Agile, PMO and Air Traffic Controllers in Software Development Methodologies

Friday, August 14, 2009

I recently read a Gartner research report about the changing space of software development methodologies and the PMO. It compared the PMO to an air traffic controller coordinating flights (ie projects) – scheduling them, coordinating resources for them etc. While this might be a valid comparison, I think the changing face of software development is leaning towards taking road trips as oppose to long flights.

The air traffic controller analogy is good but if the distance is short, sometimes driving a car is faster. I think if our aim as software development managers shifts to focus on delivering small chunks of functionality more often, we don’t necessarily need all the planning & scheduling that an international flight requires. Driving to a close destination within 100 miles or so is often faster than the airport parking, luggage check-in, security screening, boarding, possible flight delays, weather conditions etc (not to mention the high upfront cost of a flight). For short distances, driving a car is often the optimal choice.

For farther destinations, say from Miami to Seattle, a flight would definitely win over a drive with no stops. However, if we think of a Seattle as being the final destination, but having several stops along the way, it becomes akin to a road trip. Each stop in a different town adds value to the overall expedition. Everyone is enjoying the progress of the trip because they’re getting value out of each stop along the way. The car will need refueling (capital) along the way, but its a smaller cost than filling the plane with 50,000 gallons of jet fuel before takeoff. The analogy here is the benefit of high business value from fast, incremental delivery of application features.

Also, a flight requires coordination from several disparate and highly specialized teams (engineers, pilots, stewards, traffic controllers, etc). In the car analogy, the team is much more close-knit and cross-functional. Anyone can drive, a couple know how to drive as well as change a flat, someone knows how to change the oil as well as fix a flat – they don’t need to “borrow” someone from another project to change a flat. Everyone on this cross-functional team is committed to the success of the road trip whereas flight teams work on multiple flights (projects) all the time and need to be coordinated and assigned accordingly.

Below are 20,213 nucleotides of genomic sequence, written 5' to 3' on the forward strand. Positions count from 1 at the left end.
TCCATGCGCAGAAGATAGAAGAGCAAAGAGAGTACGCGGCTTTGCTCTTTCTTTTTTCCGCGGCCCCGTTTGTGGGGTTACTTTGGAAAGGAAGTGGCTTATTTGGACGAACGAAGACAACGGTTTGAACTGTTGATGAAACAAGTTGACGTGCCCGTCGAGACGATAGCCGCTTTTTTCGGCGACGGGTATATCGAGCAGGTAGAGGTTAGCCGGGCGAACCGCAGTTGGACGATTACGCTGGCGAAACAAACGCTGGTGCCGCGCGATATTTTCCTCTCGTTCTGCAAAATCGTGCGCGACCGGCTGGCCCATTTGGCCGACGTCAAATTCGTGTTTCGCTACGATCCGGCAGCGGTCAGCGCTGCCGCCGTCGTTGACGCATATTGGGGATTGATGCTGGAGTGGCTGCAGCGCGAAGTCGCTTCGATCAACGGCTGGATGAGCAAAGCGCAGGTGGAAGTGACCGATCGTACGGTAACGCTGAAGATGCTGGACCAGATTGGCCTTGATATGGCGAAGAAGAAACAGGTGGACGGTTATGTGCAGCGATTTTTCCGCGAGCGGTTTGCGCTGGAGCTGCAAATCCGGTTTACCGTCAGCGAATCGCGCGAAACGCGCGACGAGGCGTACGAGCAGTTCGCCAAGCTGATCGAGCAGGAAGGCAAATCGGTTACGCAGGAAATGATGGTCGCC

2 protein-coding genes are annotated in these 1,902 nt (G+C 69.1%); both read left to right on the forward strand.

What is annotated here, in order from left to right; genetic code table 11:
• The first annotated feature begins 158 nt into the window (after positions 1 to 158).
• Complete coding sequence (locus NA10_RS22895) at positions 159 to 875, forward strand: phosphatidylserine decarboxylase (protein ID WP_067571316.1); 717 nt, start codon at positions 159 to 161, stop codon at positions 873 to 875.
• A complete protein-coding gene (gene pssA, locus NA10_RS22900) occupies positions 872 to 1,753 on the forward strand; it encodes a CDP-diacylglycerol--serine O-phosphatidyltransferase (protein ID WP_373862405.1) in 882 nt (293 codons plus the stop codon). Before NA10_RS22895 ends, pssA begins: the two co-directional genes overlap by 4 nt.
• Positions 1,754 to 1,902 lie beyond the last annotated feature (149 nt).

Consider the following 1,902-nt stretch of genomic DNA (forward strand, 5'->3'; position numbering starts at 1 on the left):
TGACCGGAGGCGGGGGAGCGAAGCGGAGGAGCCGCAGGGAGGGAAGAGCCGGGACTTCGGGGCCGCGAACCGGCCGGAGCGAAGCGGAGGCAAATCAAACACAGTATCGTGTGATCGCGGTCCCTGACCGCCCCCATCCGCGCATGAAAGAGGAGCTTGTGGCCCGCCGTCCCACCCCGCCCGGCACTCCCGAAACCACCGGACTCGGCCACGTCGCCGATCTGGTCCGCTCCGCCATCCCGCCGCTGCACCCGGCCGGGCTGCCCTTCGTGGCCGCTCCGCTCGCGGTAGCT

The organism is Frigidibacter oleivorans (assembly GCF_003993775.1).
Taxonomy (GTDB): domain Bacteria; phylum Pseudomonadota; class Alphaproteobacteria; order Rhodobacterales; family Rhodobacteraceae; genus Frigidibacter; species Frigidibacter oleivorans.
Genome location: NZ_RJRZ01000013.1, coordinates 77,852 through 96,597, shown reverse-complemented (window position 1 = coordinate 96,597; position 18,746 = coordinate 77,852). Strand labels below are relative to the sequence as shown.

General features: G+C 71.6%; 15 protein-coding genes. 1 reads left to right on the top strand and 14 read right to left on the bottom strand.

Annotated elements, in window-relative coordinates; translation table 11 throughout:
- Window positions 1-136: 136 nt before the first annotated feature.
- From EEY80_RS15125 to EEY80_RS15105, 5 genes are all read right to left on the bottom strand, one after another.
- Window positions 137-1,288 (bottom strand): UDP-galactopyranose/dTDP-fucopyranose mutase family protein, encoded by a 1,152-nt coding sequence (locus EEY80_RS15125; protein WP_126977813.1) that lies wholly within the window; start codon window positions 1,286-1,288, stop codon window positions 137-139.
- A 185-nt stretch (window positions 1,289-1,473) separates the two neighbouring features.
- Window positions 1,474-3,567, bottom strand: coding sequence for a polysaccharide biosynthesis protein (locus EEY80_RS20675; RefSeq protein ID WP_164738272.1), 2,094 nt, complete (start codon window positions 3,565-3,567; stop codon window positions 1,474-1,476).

Without a doubt, coordination and management is necessary with any software development project.  However, the scale can change dramatically depending on how far you want to look ahead.  It also gives us more options to get around detours along the way.


One Comment

  1. http:// says:

    Great Article. I couldn’t agree with you more. The challenge of course is limiting ourselves to the series of small successes that you describe. While this approach averts so much more risk than the old ways it still doesn’t avert the risk of scope creep that is so much a part of a developers nature. For me the easy and the smart can becomes tedious and boring. If my pipeline of little to do’s isn’t full enough I’ll creep the scope my self by targetting some truly meaningless improvement.

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